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Here is the description of experiment which uses Mach–Zehnder interferometer


(see section "C. The experiments: The photon interferes with itself")

However I don't think I can fully understand the nature of what's happening in this experiment

Could possibly someone give an explanation preferably in simple terms or point to another source?

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I don't know too much about this experiment, but suffice to say that trying to understand this phenomenon intuitively will probably drive anyone insane! – Noldorin Nov 16 '10 at 0:04
It is not intuitive, at least not to me, so I agree. However I hope that there is a logical explanation, even the one which is not immediately graspable. – Art Nov 16 '10 at 0:28
What do you not understand? – Piotr Migdal Nov 16 '10 at 0:55
I complete Piotr's question : I see several possible points. Does the the problem with classical Mach-Zehnder interferometers ? Or in the fact that the classical interference apply also to single photons ? – Frédéric Grosshans Nov 16 '10 at 10:13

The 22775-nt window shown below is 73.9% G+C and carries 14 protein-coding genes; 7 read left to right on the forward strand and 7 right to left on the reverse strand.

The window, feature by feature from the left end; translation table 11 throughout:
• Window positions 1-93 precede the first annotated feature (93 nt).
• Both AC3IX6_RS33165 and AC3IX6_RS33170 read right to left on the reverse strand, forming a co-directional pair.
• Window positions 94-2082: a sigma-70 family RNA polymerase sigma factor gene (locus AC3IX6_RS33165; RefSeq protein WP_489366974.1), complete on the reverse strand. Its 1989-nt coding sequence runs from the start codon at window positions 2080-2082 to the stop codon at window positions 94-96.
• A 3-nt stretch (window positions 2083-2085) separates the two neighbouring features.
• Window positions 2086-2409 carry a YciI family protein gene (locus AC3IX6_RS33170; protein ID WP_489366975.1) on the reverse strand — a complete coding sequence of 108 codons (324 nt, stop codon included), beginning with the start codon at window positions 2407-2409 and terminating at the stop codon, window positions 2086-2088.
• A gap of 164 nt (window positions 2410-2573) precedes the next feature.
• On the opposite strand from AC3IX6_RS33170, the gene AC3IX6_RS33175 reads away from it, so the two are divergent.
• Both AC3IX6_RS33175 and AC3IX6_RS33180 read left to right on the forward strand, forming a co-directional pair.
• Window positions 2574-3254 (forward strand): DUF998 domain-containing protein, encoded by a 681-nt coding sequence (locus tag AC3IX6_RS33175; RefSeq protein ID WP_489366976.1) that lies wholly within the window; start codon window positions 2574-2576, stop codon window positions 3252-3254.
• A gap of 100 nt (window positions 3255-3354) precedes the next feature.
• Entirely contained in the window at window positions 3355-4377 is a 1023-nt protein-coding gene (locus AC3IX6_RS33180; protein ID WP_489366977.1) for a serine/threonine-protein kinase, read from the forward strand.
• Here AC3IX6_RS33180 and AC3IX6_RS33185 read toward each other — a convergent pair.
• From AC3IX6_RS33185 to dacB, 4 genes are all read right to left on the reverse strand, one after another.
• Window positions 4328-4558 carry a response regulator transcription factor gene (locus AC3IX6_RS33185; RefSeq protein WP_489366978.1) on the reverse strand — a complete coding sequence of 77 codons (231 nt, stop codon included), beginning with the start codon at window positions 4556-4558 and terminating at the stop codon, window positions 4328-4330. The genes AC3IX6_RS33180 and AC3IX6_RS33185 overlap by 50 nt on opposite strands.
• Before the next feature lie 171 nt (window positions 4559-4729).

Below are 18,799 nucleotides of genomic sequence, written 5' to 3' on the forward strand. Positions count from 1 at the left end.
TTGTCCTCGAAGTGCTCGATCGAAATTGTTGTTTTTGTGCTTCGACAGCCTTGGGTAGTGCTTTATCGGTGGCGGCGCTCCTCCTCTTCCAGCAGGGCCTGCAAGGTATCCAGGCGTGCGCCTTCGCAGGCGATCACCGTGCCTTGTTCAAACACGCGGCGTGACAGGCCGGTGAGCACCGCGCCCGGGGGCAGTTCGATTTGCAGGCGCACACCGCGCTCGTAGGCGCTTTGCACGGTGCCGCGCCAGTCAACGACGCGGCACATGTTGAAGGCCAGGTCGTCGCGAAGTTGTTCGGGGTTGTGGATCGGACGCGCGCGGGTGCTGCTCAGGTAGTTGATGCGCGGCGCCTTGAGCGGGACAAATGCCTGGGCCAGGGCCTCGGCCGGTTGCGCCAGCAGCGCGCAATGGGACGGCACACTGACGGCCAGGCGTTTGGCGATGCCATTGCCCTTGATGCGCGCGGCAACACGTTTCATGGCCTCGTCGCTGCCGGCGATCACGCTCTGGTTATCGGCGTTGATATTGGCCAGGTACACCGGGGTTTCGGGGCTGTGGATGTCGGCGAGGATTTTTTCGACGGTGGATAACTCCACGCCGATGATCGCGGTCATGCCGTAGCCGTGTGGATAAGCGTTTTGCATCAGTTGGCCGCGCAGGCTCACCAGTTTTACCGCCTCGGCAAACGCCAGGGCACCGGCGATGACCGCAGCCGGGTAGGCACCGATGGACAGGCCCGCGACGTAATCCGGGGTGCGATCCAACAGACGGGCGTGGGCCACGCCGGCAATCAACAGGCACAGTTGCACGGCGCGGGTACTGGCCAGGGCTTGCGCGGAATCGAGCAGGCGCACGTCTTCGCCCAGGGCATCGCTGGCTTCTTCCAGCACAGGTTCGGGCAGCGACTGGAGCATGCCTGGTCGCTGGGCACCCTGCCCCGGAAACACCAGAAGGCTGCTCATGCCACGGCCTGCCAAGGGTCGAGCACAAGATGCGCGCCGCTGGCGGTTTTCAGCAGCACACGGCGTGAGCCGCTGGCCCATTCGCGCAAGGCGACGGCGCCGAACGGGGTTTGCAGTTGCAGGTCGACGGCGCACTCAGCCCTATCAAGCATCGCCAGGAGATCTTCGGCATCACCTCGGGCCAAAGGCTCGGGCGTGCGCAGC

A very nice explanation here.

Don't forget:

When a light ray is incident on a surface and the material on the other side of the surface has a higher index of refraction... then the reflected light ray is shifted in its phase by exactly one half a wavelength.

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+1 good link. I think it would be even better if you summarize the argument of the linked page in your answer. – David Z Nov 16 '10 at 4:16
Uhm, I deliberately didn't want to do that because the info on the link is already summarized. If Art finds that explanation hard to understand, we can answer what he doesn't understand. By the way, according to, there are a lot of references explaining the experiment that are 'grossly misleading'. So better to be careful. – Robert Smith Nov 16 '10 at 4:48

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